Santa Fe Baldy facts for kids
Quick facts for kidsSanta Fe Baldy
From the White Rock overlook.
|Elevation||12,632 ft (3,850 m) NAVD 88|
|Prominence||1,982 ft (604 m)|
|Parent peak||Truchas Peak|
|Location||Santa Fe County, New Mexico, U.S.|
|Parent range||Sangre de Cristo Mountains|
|Topo map||USGS Aspen Basin|
|Easiest route||Off-trail hike|
Santa Fe Baldy is a prominent summit in the Sangre de Cristo Mountains of New Mexico, United States, located 15 mi (24 km) northeast of Santa Fe. There are no higher mountains in New Mexico south of Santa Fe Baldy. It is prominent as seen from Los Alamos and communities along the Rio Grande in northern New Mexico, but is relatively inconspicuous from Santa Fe, as its north-south trending main ridge line is seen nearly end-on, disguising the size of the mountain. Tree line in the Sangre de Cristos is unusually high (exceeding 12,000 feet (3,700 m) in places) and only the top 600 to 800 feet (180 to 240 m) of the mountain is perpetually free of trees, but several severe forest fires have created bare spots extending to lower elevations. An extensive region of aspen trees on its flanks produces spectacular orange-yellow coloration during the fall that is the subject of many photographic studies.
Santa Fe Baldy rises in the Pecos Wilderness within the Santa Fe National Forest, on the water divide between the Rio Grande and the Pecos River. The western slopes are drained by the Rio Capulin and the Rio Nambe, both flowing to the Rio Grande. The eastern side of the mountain consists of two small cirques, one containing Lake Katherine, one of the highest lakes in New Mexico at elevation 11,745 feet (3,580 m). Contrary to popular belief, Lake Katherine was not given its name by theoretical physicist J. Robert Oppenheimer, in reference to his wife Katherine "Kitty" Oppenheimer. This naming convention predates their meeting by at least a decade, and the lake is instead named after Katherine Chaves Page Kavanaugh, owner of the Los Pinos Guest Ranch on the Pecos River. The attribution of the name to J. Robert Oppenheimer may be influenced by his known connection to Katherine Chaves Page Kavanaugh, as he was a frequent guest at the Ranch.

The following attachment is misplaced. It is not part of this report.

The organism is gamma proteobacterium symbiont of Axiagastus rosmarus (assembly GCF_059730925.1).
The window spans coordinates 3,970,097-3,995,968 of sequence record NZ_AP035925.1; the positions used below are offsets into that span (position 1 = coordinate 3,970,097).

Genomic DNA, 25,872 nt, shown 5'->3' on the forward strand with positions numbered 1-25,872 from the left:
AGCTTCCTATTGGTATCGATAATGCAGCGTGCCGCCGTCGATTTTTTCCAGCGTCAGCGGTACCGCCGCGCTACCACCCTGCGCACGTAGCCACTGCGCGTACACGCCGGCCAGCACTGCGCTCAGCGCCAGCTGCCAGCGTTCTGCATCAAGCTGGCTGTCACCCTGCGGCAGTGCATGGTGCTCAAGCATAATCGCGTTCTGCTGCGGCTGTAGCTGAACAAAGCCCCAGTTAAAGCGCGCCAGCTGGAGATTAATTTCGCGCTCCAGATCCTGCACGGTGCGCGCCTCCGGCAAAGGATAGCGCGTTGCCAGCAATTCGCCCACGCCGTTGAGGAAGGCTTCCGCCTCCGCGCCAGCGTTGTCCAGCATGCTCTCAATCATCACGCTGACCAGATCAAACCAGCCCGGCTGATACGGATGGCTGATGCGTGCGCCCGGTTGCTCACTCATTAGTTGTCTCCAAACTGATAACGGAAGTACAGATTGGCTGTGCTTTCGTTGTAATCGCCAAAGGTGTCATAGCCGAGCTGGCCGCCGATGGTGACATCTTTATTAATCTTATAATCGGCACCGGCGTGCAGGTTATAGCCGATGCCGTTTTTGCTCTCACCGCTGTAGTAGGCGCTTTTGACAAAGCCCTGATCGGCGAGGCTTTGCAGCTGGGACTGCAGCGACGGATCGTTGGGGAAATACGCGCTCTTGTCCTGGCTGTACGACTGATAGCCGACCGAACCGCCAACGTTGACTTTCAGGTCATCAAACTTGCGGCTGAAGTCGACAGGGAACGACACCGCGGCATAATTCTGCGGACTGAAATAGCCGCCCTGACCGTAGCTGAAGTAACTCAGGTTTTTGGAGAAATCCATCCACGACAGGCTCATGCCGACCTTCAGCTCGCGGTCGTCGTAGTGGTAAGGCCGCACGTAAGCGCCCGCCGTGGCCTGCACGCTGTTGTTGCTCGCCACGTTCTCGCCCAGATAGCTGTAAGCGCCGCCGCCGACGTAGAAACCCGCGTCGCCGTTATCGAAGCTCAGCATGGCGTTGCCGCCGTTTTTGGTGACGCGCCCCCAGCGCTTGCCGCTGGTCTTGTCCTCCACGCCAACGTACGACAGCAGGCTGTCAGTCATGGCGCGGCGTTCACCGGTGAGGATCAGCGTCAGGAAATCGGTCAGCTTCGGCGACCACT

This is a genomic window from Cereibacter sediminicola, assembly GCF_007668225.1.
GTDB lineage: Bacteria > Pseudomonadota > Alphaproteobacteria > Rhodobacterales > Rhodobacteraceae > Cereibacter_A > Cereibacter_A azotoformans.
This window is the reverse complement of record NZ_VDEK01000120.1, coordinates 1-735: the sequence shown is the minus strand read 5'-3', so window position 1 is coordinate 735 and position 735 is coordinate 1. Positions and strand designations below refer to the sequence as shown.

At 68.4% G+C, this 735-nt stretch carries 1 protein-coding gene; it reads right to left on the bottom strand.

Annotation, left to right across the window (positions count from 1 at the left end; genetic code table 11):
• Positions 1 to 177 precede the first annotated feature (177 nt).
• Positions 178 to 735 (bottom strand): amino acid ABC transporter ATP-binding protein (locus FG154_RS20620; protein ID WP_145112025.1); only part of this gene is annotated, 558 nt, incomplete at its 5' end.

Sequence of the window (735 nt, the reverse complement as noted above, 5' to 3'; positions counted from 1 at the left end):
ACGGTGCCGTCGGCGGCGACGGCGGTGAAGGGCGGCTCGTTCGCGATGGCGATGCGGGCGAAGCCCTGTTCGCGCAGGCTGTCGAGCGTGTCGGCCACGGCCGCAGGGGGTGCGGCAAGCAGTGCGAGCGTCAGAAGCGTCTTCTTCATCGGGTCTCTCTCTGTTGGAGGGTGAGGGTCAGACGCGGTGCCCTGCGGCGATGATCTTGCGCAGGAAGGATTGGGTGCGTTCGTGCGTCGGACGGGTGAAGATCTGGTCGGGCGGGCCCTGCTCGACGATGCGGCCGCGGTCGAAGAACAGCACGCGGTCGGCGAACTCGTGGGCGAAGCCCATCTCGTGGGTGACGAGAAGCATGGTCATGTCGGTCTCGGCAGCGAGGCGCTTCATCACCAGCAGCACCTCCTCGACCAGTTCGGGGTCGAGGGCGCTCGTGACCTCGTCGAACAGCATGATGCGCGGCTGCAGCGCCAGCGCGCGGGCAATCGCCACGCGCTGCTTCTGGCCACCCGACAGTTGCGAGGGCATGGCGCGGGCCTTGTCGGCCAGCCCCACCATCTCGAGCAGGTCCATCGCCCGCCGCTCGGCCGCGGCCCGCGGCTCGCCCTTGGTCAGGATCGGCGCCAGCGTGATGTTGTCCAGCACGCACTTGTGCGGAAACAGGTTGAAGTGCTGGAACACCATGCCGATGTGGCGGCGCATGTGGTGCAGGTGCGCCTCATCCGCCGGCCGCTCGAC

The peak is accessed by Trail 251, the Skyline Trail, which climbs to a saddle about 1,000 feet (300 m) below the summit; the remaining distance is covered by a steep unofficial trail along the ridgeline. Under good conditions the summit is a simple "walk-up" climb, but the Sangre de Cristos are unusually prone to lightning, and during the summer months, the wise hiker is off Santa Fe Baldy and other high summits in the range by noon, to avoid afternoon thunderstorms.
Nearby peaks include Lake Peak, 12,409 feet (3,782 m) and Tesuque Peak, 12,043 feet (3,671 m), both located about 3 miles (4.8 km) to the south of Santa Fe Baldy. Santa Fe Ski Basin is on the western slopes of Tesuque Peak.
On 11 June 2009, Santa Fe Baldy was the scene of a helicopter accident that claimed the life of New Mexico State Police Sergeant Andrew Tingwall and University of New Mexico graduate student Megumi Yamamoto. The helicopter crashed after Tingwall rescued Yamamoto. Yamamoto had been hiking with her boyfriend, but had become lost.
Images for kids
From Truchas Peak, with Pecos Baldy in the foreground
Santa Fe Baldy Facts for Kids. Kiddle Encyclopedia.